Thousands Protest in Front of Netanyahu's Residence After Attempts to Curb Demonstrations

Demonstrations preceded by several protest caravans converging in Jerusalem from all over the country ■ Curbing protests was at forefront of coronavirus cabinet talks, but not approved by the Knesset

Protesters socially distancing at an anti-Netanyahu demonstration in front of the Prime Minister's Residence in Jerusalem, September 26, 2020
Protesters socially distancing at an anti-Netanyahu demonstration in front of the Prime Minister's Residence in Jerusalem, September 26, 2020Credit: Emil Salman

Several convoys of more than a thousand vehicles set out from all across Israel Saturday toward the Prime Minister's Residence in Jerusalem to protest against Prime Minister Benjamin Netanyahu and the government's handling of the coronavirus crisis.

LISTEN: How COVID killed Bibi’s legacy and resurrected his archrivalCredit: Haaretz

Thousands have already gathered near Netanyahu's official residence on Balfour Street and are calling for his resignation.

The motorcades were organized in light of the government's attempts to curtail citizens' right to demonstrate during the country's second nationwide lockdown. Despite gaining government approval, restrictions that would only allow Israelis to protest within a 1,000 meter distance from their home failed to make it through the Knesset.

Israelis, many of them with children, demonstrate on Tel Aviv's Rabin Square

The main convoy entered Jerusalem around 6 P.M. with police escort. Meanwhile, in Tel Aviv, about 150 protesters had gathered in Rabin Square and dozens more in Dizengoff Square to demonstrate. Hundreds of cars also crowded the coastal city of Casarea, where Netanyahu's private residence is located.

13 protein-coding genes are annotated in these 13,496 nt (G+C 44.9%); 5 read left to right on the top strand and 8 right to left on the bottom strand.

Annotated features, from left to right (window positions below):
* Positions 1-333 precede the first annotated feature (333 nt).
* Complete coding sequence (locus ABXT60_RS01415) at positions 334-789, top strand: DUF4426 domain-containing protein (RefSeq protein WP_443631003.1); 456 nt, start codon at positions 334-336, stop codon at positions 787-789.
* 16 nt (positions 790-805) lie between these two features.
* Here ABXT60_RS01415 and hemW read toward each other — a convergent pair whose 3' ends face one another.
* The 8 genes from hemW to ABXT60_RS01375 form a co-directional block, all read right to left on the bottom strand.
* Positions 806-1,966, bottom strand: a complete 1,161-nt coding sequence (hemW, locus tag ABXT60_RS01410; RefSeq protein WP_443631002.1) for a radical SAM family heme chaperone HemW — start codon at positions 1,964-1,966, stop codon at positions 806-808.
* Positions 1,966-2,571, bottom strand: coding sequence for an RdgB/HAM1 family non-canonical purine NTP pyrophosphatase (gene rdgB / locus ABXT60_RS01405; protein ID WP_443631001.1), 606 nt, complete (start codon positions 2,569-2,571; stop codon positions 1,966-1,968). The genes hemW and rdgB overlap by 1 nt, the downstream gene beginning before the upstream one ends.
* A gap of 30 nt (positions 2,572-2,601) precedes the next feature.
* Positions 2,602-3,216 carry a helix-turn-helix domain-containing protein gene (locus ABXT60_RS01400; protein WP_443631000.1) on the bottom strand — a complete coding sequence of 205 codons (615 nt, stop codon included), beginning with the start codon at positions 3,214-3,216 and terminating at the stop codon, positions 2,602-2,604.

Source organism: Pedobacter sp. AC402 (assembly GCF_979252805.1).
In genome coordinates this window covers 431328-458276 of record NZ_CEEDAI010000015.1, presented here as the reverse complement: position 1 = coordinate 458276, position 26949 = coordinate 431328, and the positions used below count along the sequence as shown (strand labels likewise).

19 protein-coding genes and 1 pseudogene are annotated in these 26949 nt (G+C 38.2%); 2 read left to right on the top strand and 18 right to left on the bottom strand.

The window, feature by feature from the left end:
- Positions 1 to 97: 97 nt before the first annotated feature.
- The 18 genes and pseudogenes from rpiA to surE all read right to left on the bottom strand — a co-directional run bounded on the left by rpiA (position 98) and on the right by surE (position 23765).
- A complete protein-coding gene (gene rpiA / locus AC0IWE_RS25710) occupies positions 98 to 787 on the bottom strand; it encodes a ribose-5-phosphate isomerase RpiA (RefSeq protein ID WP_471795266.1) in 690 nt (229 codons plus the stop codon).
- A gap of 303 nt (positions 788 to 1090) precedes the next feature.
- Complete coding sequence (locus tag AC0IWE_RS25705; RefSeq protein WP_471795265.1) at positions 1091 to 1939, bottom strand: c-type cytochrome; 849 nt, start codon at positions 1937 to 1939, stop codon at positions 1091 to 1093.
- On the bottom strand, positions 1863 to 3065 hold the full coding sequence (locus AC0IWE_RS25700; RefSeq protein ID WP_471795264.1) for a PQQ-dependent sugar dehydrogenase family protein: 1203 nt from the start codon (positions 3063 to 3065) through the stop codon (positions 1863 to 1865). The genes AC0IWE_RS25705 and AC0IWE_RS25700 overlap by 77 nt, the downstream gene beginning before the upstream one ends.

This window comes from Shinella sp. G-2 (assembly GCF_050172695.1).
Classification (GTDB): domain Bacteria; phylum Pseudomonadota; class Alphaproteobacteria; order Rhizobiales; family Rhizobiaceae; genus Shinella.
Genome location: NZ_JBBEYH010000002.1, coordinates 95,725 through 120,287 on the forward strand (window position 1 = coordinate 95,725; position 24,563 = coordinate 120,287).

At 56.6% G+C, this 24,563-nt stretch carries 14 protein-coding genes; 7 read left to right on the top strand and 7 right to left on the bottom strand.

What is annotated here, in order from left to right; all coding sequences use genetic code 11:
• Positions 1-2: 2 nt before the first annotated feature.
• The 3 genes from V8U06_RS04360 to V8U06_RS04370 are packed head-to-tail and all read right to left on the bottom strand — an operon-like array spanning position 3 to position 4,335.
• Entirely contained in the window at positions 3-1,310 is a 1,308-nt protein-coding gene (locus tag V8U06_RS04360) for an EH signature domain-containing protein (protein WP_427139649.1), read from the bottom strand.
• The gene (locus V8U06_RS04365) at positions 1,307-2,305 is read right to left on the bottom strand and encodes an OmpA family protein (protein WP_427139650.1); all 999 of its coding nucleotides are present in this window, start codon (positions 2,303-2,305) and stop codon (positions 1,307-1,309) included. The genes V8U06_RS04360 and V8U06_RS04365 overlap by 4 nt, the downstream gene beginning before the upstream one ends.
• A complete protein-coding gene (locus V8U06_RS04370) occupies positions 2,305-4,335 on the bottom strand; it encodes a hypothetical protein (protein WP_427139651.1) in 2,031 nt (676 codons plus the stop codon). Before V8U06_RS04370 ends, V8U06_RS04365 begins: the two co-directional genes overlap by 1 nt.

"The goal is to show Netanyahu that the people are tired of him," says Yuval Yellin, one of the organizers of a convoy driving to Jerusalem. "The caravan allows everyone to participate... I personally drive with the windows closed and will not get out of the vehicle at any stage."

The protest convoy on its way to Jerusalem, September 26, 2020Credit: Emil Salman

"At the first checkpoint we passed, the policeman asked us where we were going and told us straight away - democracy is an important thing," Yellin added. "That's right."

The protests are organized by a loose coalition of several groups, and some had originally issued statements saying they would comply with the regulations.

Several other protest initiatives were expected on Saturday, including a virtual demonstration organized by the Darkenu movement, a call for the public to step out into their balconies at 8 P.M. and boo Netanyahu, as well as protests under the "A Kilometer It Is" banner in intersections and roundabouts near peoples' homes.